No one should be concerned that the Purchasing Managers’ Index (PMI) pulled back from an unrealistic 60.8% in September to a still strong 58.7% in October. The September reading from the Institute for Supply Management (ISM) has to be treated as an outlier and interpreted against the inevitable data distortions created by two devastating hurricanes. Hurricane Harvey, in particular, ravaged a manufacturing epicenter at a time when energy-related output is growing as a share of U.S. industrial output. ISM survey respondents in October noted weak business conditions and raw material shortages due to the hurricanes. The aftermath of these terrible storms is going to linger in the manufacturing picture for a while.
As the flood waters recede and the long rebuilding process begins, it is important to assess the impact on the U.S. economy and the U.S. manufacturing sector. Policymakers need to minimize the downstream negative impacts from an already destructive event. Manufacturing executives need to readjust their business plans to account for a significant disruption.
Employment remains a star in an otherwise lackluster economic expansion. U.S. employer payrolls swelled by a strong 209,000 in July, and the unemployment rate fell a tick to 4.3 percent, remaining at a 16-year low. Even with the sluggish GDP growth of recent quarters, it is clear that the U.S. economy is growing above its long-term, non-inflationary potential, creating a strong demand for labor even after eight years of economic recovery and expansion.
In spite of the modest drop in the Institute for Supply Management’s (ISM) widely-followed Purchasing Managers’ (PMI) Index, U.S. manufacturing growth remains on a path of considerable improvement. After reaching 57.8% in June, more than 3 percentage points above the current 12-month average, the PMI index slipped by 1.5 percentage points in July to a still strong 56.3%. Key survey indices such as new orders, production, and the backlog of orders remain in solid growth territory although they all fell modestly last month.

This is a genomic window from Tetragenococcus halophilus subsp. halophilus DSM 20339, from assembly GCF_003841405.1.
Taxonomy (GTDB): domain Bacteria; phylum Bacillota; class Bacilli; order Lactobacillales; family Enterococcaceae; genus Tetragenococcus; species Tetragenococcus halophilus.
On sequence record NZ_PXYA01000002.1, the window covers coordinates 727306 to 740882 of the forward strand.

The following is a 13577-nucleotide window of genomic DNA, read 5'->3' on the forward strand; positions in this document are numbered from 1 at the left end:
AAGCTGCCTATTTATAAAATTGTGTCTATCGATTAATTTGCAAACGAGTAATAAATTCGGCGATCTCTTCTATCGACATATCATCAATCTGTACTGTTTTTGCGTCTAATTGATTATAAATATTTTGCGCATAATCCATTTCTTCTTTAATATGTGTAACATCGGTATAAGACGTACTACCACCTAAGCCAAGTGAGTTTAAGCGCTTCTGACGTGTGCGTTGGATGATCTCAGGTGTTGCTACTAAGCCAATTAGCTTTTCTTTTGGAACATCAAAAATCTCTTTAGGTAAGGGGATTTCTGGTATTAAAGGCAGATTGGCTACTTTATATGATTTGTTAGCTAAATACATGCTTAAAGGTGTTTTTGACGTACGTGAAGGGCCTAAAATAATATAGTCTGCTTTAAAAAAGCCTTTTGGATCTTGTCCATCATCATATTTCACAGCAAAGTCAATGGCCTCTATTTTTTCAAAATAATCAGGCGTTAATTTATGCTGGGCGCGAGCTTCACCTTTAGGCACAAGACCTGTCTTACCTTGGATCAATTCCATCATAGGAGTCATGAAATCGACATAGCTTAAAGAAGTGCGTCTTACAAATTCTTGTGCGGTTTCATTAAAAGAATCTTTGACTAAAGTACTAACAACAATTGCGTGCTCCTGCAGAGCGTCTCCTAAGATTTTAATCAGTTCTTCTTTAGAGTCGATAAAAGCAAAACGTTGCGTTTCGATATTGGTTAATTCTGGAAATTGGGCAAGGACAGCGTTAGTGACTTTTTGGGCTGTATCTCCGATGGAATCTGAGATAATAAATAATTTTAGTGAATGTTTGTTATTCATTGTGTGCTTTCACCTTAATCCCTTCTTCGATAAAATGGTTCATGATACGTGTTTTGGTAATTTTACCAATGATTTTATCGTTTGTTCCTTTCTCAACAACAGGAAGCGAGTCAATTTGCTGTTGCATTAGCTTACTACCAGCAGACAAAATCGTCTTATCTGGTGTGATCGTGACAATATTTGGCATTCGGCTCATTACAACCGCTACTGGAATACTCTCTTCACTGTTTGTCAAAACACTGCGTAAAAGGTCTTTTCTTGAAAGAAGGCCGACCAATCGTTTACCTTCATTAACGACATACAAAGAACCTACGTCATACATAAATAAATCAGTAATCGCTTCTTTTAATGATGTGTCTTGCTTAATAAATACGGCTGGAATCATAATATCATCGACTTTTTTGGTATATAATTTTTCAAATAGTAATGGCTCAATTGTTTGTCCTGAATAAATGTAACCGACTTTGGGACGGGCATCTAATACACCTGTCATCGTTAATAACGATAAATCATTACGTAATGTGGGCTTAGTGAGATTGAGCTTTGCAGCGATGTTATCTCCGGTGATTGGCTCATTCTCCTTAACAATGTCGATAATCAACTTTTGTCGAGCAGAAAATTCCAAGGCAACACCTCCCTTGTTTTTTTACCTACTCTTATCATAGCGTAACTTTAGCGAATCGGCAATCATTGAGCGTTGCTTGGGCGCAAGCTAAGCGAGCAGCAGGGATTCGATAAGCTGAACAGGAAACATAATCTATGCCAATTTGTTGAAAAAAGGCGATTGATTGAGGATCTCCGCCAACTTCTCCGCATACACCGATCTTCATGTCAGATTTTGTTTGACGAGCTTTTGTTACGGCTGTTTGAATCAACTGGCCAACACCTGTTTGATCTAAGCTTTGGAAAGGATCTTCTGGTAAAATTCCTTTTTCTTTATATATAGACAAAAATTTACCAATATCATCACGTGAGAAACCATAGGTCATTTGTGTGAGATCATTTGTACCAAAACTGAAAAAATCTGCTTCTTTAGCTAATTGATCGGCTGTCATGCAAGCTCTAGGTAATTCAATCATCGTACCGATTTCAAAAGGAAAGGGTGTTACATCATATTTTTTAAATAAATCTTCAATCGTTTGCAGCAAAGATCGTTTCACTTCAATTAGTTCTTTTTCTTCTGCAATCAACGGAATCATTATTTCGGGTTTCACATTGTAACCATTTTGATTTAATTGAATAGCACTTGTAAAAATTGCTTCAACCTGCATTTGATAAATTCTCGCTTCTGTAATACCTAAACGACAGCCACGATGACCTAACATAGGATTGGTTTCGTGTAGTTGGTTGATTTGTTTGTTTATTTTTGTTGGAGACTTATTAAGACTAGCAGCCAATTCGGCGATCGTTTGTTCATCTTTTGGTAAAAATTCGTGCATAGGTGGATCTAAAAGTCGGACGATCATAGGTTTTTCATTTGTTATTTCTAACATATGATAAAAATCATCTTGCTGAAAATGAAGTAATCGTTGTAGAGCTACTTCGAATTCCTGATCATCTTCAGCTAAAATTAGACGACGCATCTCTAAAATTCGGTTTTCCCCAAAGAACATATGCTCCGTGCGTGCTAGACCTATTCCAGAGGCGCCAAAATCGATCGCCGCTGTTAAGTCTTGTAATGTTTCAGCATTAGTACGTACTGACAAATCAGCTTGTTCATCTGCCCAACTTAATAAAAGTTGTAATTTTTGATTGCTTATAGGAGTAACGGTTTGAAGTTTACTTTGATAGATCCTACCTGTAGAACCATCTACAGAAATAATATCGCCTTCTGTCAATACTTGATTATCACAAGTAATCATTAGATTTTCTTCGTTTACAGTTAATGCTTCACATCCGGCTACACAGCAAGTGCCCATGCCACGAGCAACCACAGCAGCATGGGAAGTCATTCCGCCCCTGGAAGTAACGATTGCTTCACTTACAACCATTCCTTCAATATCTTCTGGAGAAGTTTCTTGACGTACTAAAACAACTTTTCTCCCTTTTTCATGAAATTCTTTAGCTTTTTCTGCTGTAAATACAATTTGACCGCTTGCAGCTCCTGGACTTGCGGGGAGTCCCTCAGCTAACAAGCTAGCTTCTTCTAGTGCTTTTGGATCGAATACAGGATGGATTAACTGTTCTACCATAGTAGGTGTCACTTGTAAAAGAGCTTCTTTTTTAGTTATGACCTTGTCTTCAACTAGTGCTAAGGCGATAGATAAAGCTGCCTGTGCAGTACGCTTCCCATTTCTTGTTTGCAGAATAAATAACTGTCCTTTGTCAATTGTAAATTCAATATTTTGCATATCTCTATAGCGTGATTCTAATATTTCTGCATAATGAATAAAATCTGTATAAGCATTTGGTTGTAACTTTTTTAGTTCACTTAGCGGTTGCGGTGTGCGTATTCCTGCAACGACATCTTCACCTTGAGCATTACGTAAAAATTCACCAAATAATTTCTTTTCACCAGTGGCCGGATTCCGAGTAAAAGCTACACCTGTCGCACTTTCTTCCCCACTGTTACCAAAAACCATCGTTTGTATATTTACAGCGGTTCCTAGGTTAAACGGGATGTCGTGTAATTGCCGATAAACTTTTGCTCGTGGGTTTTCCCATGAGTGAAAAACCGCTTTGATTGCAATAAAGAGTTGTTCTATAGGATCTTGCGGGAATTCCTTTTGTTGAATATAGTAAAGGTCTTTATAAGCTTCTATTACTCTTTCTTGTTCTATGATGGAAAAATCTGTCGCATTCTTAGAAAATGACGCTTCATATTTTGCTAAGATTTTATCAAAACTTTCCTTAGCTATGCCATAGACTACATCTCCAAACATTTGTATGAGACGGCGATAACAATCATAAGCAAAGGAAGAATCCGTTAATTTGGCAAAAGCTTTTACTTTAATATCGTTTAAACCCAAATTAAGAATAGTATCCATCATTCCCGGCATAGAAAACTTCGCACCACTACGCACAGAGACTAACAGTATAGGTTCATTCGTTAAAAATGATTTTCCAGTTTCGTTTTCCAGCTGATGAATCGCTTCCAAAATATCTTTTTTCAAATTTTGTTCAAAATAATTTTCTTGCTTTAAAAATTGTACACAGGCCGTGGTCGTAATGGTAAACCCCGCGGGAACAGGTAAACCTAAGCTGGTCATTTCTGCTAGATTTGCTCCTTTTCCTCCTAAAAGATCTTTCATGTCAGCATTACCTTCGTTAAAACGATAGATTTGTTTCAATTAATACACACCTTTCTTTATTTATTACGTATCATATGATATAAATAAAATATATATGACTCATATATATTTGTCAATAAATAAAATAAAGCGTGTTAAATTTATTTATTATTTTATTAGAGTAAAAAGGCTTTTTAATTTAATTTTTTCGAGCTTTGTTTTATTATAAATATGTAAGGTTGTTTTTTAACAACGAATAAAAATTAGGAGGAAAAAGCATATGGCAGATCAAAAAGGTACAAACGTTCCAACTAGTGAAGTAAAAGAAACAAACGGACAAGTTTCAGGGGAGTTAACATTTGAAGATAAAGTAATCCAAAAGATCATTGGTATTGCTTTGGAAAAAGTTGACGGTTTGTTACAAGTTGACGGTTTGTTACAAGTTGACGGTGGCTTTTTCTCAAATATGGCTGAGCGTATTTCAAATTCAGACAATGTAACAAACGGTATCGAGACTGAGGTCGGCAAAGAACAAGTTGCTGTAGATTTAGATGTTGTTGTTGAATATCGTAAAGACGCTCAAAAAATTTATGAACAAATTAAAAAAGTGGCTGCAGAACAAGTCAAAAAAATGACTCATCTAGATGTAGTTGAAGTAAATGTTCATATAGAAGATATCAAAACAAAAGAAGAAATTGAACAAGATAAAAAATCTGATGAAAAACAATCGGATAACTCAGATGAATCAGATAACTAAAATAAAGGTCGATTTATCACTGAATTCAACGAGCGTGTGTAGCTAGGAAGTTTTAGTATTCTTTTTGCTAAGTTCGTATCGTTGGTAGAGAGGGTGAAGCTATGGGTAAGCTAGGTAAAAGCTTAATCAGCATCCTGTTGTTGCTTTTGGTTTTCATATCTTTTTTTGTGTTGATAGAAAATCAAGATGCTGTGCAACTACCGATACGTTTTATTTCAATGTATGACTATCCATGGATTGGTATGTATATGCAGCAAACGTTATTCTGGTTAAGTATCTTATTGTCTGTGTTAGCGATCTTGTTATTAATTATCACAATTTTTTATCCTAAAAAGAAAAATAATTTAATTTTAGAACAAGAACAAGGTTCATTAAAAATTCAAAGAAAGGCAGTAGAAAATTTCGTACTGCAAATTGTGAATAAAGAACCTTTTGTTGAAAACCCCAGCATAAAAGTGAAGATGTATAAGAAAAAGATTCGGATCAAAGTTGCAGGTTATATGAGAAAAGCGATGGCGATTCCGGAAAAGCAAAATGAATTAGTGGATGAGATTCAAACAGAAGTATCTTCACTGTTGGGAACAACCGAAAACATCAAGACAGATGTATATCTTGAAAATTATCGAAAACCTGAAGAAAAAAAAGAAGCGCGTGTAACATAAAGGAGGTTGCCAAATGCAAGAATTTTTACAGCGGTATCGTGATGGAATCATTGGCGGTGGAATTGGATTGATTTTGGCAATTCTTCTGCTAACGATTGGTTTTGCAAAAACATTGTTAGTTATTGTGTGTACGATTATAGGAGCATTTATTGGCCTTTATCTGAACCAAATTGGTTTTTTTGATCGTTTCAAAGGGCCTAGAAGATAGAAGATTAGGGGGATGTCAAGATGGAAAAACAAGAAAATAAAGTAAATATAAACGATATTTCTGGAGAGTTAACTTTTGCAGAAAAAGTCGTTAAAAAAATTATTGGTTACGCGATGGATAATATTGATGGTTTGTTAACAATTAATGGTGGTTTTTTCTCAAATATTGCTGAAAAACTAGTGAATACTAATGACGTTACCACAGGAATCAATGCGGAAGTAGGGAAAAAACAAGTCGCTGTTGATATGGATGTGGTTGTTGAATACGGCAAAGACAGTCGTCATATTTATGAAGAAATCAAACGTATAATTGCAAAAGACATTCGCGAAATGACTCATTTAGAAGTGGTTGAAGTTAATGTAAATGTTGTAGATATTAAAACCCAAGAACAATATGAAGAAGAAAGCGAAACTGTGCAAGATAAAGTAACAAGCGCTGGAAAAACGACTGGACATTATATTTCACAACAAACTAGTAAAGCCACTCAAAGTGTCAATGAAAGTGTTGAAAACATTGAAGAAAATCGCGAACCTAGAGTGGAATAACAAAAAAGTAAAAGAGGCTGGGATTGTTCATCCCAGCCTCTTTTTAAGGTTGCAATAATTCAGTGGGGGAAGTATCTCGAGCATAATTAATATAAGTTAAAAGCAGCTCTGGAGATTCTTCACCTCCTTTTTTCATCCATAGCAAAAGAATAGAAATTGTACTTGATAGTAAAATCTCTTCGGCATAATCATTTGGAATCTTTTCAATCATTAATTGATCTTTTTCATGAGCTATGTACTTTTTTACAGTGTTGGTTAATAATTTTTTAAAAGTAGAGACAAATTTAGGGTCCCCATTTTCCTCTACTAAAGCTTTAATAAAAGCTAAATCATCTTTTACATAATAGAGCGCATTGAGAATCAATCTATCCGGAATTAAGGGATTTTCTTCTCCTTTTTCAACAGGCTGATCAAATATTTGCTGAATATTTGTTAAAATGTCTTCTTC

I anticipated that the historical U.S. GDP revisions, which accompany the initial release of the second quarter GDP report and currently extend back to the first quarter of 2014, would make for some interesting analysis. What’s remarkable, however, is just how small the revisions are on the whole. The revised data in no way change the qualitative narrative of growth for a frustrating period in which U.S. manufacturing was all but stagnant. Score one for the reliability and stability of the U.S. economic data system.
The FOMC punted on another move and released a statement that smacks of trepidation on the sustainable strength of the U.S. economy. They acknowledge that job gains have been solid and that consumer spending and business fixed investment have continued to expand. The troubling point remains inflation, and they are quite concerned.
As has often been the case in recent years, the monthly U.S. employment report provides a glimmer of light in a gray picture. A net gain of 222,000 payroll jobs in June markedly exceeded the expectations of analysts who projected that slow economic growth would have some impact on employment gains.
I’m not sure I would call it fireworks, but the June manufacturing report from the Institute for Supply Management (ISM) certainly contains some buoyant signs for the U.S. factory sector. The overall Purchasing Mangers’ Index rose by nearly three percentage points to 57.8%, its highest level of what has been an impressive post-August 2016 run.